5 Minutes That Will Make You Love Classical Music In which the New York Times asks several artists to provide an entry into classical for non-classical listeners. An idea which I’m sure has been done to death, but which is kind of irresistible anyway. And which in fact syncs up nicely with my own recent mission to finally explore the stuff. My exploration is two-fold—and … Continue reading Five minutes to ecstasy
“We don’t live in the golden age of television. We don’t even live in the platinum age of television. Apparently we live in the unobtanium age of television. “Enough. This has become a joke. Theodore Sturgeon said 90 percent of everything is crap. He was being generous. Even so, this means that maybe 2 or 3 percent of everything is truly outstanding. If you think … Continue reading The ‘unobtanium age’
“Poptimism now not only demands devotion to pop idols; it has instigated an increasingly shrill shouting match with those who might not be equally enamored of pop music. Disliking Taylor Swift or Beyoncé is not just to proffer a musical opinion, but to reveal potential proof of bias. Hardly a week goes by in music-critic land without such accusations flying to and fro.” – Saul … Continue reading On the “Pernicious Rise of Poptimism”
“My nephew went to Download Festival recently and saw Iron Maiden and also was in the D&B room, consuming all different types of music that were fast and loud and had no other links. “There isn’t that tribalism anymore, if you like ‘A’ you can’t listen to ‘B’. It doesn’t exist anymore and it’s a good thing. Things rubbing up against each other can be … Continue reading Loving A and Loving B
Obviously, dropping out is an integral move in rock criticism — some people exist in an almost permanent state of dropping out — but one thing I’ve long been curious about is, is dropping out particularly unique to rock criticism? Do movie critics and art critics and TV critics and ballet critics and comics critics routinely throw their hands up in the air and declare … Continue reading Today’s Deep Philosophical Inquiry
“For twenty years now, I’ve been telling the trainees who I teach and mentor that they should recognize that they will never develop such intense personal relationships as the ones they are now cultivating with their peers in the trenches during medical training. And for years this has held true for me. Until Expert Witness happened. “Expert Witness is just as vivid and important a … Continue reading The Expert Witness Community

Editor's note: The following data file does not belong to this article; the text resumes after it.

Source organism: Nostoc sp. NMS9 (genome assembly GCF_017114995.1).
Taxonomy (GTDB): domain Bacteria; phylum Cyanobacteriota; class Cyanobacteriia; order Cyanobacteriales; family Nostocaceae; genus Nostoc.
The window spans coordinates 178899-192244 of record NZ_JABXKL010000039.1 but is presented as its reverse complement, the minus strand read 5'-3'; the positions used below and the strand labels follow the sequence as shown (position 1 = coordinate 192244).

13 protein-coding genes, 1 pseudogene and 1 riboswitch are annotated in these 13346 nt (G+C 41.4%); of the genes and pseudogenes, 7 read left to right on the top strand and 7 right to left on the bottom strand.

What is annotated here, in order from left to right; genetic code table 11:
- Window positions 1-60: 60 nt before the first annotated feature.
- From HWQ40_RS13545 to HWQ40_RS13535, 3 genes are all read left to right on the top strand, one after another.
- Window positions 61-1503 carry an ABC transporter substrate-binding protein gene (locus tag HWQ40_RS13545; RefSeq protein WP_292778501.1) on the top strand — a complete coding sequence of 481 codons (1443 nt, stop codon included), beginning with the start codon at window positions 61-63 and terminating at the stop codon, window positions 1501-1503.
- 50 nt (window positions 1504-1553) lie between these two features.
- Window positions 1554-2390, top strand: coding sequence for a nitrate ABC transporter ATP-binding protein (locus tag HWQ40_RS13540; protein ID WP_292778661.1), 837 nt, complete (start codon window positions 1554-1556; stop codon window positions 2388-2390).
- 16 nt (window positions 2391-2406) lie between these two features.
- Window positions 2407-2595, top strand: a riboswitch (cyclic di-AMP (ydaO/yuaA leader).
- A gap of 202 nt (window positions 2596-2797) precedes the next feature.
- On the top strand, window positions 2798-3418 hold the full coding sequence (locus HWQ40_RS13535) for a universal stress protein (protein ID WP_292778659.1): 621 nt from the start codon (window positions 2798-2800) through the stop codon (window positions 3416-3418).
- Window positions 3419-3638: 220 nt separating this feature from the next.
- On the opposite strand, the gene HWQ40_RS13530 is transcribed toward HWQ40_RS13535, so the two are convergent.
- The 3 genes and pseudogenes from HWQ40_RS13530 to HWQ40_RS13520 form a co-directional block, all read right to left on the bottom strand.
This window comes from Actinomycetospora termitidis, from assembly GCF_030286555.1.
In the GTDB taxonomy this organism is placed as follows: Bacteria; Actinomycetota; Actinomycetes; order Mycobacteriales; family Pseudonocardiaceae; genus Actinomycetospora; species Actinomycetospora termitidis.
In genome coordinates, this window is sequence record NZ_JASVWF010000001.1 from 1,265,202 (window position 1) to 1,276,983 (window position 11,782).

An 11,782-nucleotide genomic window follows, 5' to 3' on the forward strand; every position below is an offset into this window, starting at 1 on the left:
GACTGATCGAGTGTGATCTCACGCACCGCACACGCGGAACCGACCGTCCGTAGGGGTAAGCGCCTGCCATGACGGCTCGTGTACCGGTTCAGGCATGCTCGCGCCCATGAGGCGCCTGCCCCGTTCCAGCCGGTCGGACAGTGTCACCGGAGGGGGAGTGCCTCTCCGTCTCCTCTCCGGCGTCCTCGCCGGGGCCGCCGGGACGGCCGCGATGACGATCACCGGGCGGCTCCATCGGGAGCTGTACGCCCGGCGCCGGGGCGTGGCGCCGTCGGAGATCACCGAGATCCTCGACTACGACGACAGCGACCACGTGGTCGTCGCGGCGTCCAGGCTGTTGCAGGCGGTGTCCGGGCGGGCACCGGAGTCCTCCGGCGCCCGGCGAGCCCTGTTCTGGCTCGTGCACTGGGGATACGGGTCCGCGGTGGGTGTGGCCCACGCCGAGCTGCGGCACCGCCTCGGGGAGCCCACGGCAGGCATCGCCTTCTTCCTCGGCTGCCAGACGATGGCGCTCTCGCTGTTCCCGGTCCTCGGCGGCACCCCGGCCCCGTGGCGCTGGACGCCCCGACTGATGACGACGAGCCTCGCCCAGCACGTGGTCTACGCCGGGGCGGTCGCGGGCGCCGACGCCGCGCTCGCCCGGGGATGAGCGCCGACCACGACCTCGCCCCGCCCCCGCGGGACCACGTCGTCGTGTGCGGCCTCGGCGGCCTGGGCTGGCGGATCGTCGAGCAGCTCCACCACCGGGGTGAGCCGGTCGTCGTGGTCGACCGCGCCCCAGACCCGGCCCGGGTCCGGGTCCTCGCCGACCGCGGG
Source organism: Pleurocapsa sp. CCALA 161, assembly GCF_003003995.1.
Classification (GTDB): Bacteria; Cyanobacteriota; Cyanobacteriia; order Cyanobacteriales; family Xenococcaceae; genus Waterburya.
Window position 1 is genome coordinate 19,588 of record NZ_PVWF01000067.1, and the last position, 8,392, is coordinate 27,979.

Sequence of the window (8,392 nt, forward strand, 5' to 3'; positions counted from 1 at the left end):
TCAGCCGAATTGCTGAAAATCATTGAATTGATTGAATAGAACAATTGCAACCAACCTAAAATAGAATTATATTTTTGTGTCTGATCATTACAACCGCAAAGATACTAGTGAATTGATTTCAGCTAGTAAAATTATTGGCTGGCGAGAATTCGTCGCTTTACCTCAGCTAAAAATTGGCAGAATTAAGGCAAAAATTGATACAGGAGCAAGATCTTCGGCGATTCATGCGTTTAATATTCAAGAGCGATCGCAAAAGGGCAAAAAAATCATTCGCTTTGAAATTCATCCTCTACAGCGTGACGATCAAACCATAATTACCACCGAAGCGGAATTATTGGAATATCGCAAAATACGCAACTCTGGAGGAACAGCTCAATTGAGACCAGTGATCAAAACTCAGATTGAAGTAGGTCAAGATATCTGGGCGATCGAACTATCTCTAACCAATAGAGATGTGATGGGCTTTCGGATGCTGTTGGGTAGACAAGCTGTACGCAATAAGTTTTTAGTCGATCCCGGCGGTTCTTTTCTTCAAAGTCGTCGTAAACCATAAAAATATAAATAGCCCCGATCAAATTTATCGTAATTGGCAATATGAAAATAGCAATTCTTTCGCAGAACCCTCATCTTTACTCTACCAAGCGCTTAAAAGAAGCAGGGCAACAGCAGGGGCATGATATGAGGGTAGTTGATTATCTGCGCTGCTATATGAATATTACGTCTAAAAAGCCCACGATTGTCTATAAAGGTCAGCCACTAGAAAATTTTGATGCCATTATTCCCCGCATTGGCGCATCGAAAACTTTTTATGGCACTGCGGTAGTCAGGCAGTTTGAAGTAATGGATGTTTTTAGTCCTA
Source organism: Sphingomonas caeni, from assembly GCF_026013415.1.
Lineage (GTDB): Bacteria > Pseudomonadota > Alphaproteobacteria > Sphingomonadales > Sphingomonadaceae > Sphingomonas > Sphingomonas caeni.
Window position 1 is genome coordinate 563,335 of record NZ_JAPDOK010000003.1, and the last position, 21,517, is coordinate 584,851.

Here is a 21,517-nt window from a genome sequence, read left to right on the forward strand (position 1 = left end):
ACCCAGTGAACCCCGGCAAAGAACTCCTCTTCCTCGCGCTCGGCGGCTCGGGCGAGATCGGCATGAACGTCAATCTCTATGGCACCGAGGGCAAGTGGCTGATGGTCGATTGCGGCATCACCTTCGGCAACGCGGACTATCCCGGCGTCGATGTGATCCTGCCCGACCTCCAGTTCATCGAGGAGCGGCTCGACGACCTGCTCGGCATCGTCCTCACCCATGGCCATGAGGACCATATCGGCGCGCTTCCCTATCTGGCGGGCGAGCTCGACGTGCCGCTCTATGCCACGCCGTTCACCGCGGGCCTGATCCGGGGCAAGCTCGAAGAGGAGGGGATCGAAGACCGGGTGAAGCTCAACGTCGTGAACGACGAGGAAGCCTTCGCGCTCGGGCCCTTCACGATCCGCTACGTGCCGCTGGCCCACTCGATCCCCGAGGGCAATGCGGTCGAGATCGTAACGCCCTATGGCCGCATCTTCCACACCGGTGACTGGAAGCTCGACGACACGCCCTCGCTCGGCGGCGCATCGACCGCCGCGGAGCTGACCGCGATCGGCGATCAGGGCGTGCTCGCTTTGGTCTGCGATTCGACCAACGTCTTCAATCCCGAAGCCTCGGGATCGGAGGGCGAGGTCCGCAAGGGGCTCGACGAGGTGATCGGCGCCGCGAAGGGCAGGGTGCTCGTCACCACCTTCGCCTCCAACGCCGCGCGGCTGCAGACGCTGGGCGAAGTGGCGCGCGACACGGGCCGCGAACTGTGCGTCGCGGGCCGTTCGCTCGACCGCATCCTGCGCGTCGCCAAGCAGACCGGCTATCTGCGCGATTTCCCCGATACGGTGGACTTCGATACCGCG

You know, I don’t care that most rock critics hate the Doors — I became a fan of their music at the age of seven or eight, and the greatest of their music has continued to sound good to me ever since (in the eighties, just as I was discovering and being persuaded by rock criticism, I adapted a kneejerk reaction towards them for a … Continue reading Critics Are Strange
This week hasn’t gone so well in terms of finding five available minutes for this site. Will hopefully resume with some activity soon (at least until the baby comes, at which point…?). Continue reading Soon
In which I muse about something which is hardly “news,” but never not a bloody distraction. TIMOTHY WHITE: You spoke to me earlier, in the taxi, about the incestuous, elitist qualities of the British press as opposed to the rock-crit self-importance of some of the American press. Do you think the music press makes any significantly positive contributions to the overall environment? ELVIS COSTELLO: If … Continue reading Ain’t that Mr. Mister in the newspaper?
Well, perhaps two months past, but today marks a special day for a couple of editors and music writers. Who might they be? Any oustanding moments in the past 12 years? Continue reading Happy Birthday, RockCritics!
Lost my way with this site again recently, for a whole host of reasons, but activity will pick up somewhat in 2012. There are two, possibly three, imminent podcast interviews in the works, and hopefully a few others as the year progresses. Beyond that, it’s hard to say. I’m having the same internal arguments I had the previous two Januarys regarding the viability of continuing … Continue reading Envisioning a future, or not
Why I miss the monoculture by Toure, in Salon. Fretting about where we are and where we’re going is clearly the rock critical meme of the year, and you can add this article to the evidence (I fret also, though most of my fretting tends to be about why and how I seem to be tumbling headfirst into a do-I-really-give-a-shit-anymore attitude about the entire operation … Continue reading I Want My Monoculture
Alexa Weinstein puts the “i” in music writing: When I’m reading rock criticism, I am always looking for this — the personal take, the individual passionate reaction — and it’s very hard to find. But I think this is because the assumed audience of rock criticism is the rock & roll version of my dad. The reader who just wants to know what happened in … Continue reading Interior Reactions